We’re deep into Season 2 of HBO’s critically acclaimed, award-winning show Big Little Lies, and things have gotten darker—mostly because a certain mother-in-law with a bad, Dutch-boy hair-do and strange teeth is stirring up the pot. Will the Monterey Five break?
That mother-in-law is, of course, played by Meryl Streep, who joined the all-star cast this year. Was the greatest actress of all time having a bit of FOMO? Maybe.
“I thought [the series] was an amazing exercise in what we know and what we don’t know about people; about family, about friends, how it flirted with the mystery of things,” Streep said during the Television Critics Press Tour. “What was unsaid, unshown, unknown was sort of the gravitational pull of the piece. And it was so exciting. So, when I got the chance to join the crew, I thought, ‘Yeah! I wanted to do it, to be in that world.”
The Smell Test
But really she joined because the first season was such a cultural phenomenon, encouraging important conversations about domestic violence, bullying, and rape, and the second season passed her “smell” test.
This is how she describes the test: “You smell that it’s necessary. You really feel like it owns its place and you want to contribute to it. You feel like you have something to say about it. This piece, for me, because I have four grown children, I’m playing someone who is dealing with whatever the deficits of her parenting were, and the mysteries in that, and how you can’t go back in time and fix something. All those issues, that was interesting to me. And it felt real, honest, honestly investigated.”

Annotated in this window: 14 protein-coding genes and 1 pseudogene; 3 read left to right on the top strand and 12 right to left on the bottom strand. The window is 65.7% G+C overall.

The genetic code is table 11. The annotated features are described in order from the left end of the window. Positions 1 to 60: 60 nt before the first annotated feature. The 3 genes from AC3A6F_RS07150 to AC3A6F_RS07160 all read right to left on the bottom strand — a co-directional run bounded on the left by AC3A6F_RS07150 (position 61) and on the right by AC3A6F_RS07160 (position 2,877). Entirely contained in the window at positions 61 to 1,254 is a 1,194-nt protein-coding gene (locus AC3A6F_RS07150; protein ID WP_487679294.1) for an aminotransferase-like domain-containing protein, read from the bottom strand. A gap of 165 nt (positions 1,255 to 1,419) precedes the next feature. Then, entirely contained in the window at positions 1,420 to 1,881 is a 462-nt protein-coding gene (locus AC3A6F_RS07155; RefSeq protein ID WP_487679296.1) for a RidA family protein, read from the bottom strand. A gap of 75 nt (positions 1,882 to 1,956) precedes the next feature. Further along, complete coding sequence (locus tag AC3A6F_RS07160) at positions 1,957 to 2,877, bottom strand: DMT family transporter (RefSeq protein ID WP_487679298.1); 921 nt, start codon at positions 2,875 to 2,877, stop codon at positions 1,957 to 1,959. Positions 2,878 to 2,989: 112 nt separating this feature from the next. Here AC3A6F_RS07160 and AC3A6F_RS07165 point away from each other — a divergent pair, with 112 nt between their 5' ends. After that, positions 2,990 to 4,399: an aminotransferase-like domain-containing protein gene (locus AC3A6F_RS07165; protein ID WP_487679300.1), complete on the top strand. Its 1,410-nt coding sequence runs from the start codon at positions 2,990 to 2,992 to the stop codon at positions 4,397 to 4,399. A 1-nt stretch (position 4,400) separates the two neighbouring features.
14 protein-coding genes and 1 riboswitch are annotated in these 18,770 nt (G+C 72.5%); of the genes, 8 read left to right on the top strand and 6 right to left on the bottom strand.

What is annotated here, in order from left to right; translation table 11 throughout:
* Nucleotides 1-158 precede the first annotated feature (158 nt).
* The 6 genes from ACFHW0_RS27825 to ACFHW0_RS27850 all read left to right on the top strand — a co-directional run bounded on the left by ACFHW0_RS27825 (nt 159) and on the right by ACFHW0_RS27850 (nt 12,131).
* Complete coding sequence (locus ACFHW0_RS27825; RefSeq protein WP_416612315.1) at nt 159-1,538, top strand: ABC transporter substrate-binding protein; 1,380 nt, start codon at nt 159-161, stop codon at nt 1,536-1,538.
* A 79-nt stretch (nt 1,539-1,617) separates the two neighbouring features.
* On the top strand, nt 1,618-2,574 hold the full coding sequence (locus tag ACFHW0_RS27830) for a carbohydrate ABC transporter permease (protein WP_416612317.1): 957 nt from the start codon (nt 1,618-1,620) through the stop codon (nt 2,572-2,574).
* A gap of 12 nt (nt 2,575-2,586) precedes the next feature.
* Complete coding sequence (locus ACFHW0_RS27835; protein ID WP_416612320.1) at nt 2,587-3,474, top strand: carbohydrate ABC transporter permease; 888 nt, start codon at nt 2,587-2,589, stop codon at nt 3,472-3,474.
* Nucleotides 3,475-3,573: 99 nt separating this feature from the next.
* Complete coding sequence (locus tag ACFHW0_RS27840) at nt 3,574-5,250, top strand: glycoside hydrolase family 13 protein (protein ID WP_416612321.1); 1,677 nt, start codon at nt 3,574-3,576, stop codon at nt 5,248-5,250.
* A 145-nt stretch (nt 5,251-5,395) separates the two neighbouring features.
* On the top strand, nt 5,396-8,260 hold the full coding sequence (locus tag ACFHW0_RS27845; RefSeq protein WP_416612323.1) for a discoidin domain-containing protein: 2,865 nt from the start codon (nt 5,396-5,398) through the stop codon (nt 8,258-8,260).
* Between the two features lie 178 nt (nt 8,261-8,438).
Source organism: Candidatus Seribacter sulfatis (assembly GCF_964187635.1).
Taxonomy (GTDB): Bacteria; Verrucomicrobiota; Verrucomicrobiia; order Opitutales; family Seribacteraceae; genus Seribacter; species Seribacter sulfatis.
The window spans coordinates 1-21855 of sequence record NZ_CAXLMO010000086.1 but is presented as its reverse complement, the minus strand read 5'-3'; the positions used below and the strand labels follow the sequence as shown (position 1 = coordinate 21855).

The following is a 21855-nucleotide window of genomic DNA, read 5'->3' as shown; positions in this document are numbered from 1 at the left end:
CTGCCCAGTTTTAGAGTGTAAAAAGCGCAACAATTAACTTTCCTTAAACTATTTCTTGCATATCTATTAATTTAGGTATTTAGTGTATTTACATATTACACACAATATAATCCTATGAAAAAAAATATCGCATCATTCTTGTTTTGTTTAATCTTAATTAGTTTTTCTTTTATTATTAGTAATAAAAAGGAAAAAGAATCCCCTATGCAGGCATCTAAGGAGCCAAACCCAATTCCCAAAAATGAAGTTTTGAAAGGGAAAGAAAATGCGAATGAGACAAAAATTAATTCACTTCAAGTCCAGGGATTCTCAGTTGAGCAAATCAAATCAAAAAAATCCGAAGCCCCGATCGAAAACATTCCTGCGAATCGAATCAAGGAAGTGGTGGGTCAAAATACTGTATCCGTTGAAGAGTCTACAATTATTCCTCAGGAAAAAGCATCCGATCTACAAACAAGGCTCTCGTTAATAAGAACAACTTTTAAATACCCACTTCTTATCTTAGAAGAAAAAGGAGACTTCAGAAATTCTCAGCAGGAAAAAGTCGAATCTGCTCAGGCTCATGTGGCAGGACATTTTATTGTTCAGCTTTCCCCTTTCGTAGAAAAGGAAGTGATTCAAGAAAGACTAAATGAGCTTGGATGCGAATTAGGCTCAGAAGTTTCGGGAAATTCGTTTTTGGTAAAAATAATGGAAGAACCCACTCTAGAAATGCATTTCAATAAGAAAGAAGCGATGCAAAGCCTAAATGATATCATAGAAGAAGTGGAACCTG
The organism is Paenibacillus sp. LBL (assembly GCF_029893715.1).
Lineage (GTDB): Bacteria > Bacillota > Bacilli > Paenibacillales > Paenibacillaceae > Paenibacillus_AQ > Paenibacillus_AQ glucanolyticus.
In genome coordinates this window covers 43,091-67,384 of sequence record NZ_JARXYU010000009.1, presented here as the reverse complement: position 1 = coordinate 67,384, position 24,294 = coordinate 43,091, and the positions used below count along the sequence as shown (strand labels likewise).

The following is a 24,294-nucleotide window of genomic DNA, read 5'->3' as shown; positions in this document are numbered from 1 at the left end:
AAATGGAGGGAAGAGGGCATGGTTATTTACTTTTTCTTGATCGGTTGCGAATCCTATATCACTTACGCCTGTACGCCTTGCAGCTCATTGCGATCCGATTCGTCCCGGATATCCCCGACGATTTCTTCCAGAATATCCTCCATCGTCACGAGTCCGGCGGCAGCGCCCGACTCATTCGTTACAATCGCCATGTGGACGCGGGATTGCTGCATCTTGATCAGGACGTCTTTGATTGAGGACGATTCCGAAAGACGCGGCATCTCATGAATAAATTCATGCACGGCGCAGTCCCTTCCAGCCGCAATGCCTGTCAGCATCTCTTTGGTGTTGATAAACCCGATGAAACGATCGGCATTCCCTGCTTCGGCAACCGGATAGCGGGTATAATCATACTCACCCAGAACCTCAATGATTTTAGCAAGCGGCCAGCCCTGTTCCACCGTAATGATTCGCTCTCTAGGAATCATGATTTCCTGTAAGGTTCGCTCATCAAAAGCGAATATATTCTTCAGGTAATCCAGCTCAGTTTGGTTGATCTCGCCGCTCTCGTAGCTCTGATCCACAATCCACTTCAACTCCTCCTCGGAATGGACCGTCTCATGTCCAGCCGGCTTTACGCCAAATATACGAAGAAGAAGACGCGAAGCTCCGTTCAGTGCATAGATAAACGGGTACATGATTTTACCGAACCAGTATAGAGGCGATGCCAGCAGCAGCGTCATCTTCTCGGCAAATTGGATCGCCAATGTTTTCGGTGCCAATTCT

Streep felt the exploration of abuse and its provenance, where it comes from,
why it continues, how people survive it, etc. were in the air. Certainly, the #MeToo movement has shifted the zeitgeist in this direction. “This piece fed something that was a hunger, that was a ready audience.”
More Than Entertainment
In this sense, entertainment has an important role in our culture, Streep believes. She has noticed the influence movies and television can have in helping to expand views and bring about real change.
“I was in this thing called Holocaust really a long time ago, and it was not very critically well-received … [but] It really precipitated a conversation, certainly in Germany. Someone has made a documentary about the fact that seeing the Holocaust was the first time German audiences, young people, had been exposed to the enormity of that time, and looking back at their fathers, their grandfathers. And really, it created a seismic shift. I’m not just saying this. It culturally had a great effect.”
She also cites the impact of Roots, the powerful TV series from the 70s that transformed the awareness around slavery in the country. Roots had a great effect. But I am not sure what comes first, the chicken or the egg. I’m not sure if a piece doesn’t meet its moment because there’s an incipient awareness, or a readiness, or the nerve endings are open to explore these issues.”
We’ll see where the cultural conversation about abuse, grief, and recovery goes after Big Little Lies, and in the meantime we will see how Mary Louise’s entanglement in the Monterey women’s lives plays out this Sunday night.
Susan L. Hornik is a veteran entertainment and lifestyle journalist. She is an expert at making lemonade from lemons.